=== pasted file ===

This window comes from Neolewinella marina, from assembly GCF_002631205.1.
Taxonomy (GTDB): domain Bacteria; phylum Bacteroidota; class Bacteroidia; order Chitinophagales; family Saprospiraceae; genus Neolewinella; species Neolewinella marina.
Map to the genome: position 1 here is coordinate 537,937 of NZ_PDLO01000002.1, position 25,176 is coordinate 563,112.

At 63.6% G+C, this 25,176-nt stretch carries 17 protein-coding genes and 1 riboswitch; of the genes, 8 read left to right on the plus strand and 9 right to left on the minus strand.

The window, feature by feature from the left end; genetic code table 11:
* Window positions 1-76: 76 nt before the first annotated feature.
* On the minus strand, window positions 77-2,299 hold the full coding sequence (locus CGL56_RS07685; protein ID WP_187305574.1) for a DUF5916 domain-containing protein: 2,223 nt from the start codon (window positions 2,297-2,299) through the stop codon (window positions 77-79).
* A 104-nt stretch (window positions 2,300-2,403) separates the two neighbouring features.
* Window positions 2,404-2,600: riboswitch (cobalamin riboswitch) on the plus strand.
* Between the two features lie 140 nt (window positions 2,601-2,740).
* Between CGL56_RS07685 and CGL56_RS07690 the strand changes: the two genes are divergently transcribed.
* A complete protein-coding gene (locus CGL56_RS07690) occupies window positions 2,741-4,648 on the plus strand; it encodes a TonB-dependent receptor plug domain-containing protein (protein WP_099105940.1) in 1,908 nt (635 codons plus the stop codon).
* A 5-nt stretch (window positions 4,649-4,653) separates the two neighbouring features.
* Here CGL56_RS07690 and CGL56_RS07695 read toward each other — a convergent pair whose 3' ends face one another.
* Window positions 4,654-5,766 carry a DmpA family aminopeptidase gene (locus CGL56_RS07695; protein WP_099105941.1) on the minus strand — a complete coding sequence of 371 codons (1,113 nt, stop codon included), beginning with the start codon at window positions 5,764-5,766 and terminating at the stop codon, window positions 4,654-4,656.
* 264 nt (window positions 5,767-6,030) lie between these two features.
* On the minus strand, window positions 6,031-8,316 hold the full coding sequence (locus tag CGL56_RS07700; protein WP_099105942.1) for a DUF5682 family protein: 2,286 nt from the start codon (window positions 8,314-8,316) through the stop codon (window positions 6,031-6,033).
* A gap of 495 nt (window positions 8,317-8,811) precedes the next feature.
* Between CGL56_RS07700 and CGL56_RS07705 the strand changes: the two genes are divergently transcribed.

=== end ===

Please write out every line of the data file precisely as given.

This window comes from Neolewinella marina, from assembly GCF_002631205.1.
Taxonomy (GTDB): domain Bacteria; phylum Bacteroidota; class Bacteroidia; order Chitinophagales; family Saprospiraceae; genus Neolewinella; species Neolewinella marina.
Map to the genome: position 1 here is coordinate 537,937 of NZ_PDLO01000002.1, position 25,176 is coordinate 563,112.

At 63.6% G+C, this 25,176-nt stretch carries 17 protein-coding genes and 1 riboswitch; of the genes, 8 read left to right on the plus strand and 9 right to left on the minus strand.

The window, feature by feature from the left end; genetic code table 11:
* Window positions 1-76: 76 nt before the first annotated feature.
* On the minus strand, window positions 77-2,299 hold the full coding sequence (locus CGL56_RS07685; protein ID WP_187305574.1) for a DUF5916 domain-containing protein: 2,223 nt from the start codon (window positions 2,297-2,299) through the stop codon (window positions 77-79).
* A 104-nt stretch (window positions 2,300-2,403) separates the two neighbouring features.
* Window positions 2,404-2,600: riboswitch (cobalamin riboswitch) on the plus strand.
* Between the two features lie 140 nt (window positions 2,601-2,740).
* Between CGL56_RS07685 and CGL56_RS07690 the strand changes: the two genes are divergently transcribed.
* A complete protein-coding gene (locus CGL56_RS07690) occupies window positions 2,741-4,648 on the plus strand; it encodes a TonB-dependent receptor plug domain-containing protein (protein WP_099105940.1) in 1,908 nt (635 codons plus the stop codon).
* A 5-nt stretch (window positions 4,649-4,653) separates the two neighbouring features.
* Here CGL56_RS07690 and CGL56_RS07695 read toward each other — a convergent pair whose 3' ends face one another.
* Window positions 4,654-5,766 carry a DmpA family aminopeptidase gene (locus CGL56_RS07695; protein WP_099105941.1) on the minus strand — a complete coding sequence of 371 codons (1,113 nt, stop codon included), beginning with the start codon at window positions 5,764-5,766 and terminating at the stop codon, window positions 4,654-4,656.
* 264 nt (window positions 5,767-6,030) lie between these two features.
* On the minus strand, window positions 6,031-8,316 hold the full coding sequence (locus tag CGL56_RS07700; protein WP_099105942.1) for a DUF5682 family protein: 2,286 nt from the start codon (window positions 8,314-8,316) through the stop codon (window positions 6,031-6,033).
* A gap of 495 nt (window positions 8,317-8,811) precedes the next feature.
* Between CGL56_RS07700 and CGL56_RS07705 the strand changes: the two genes are divergently transcribed.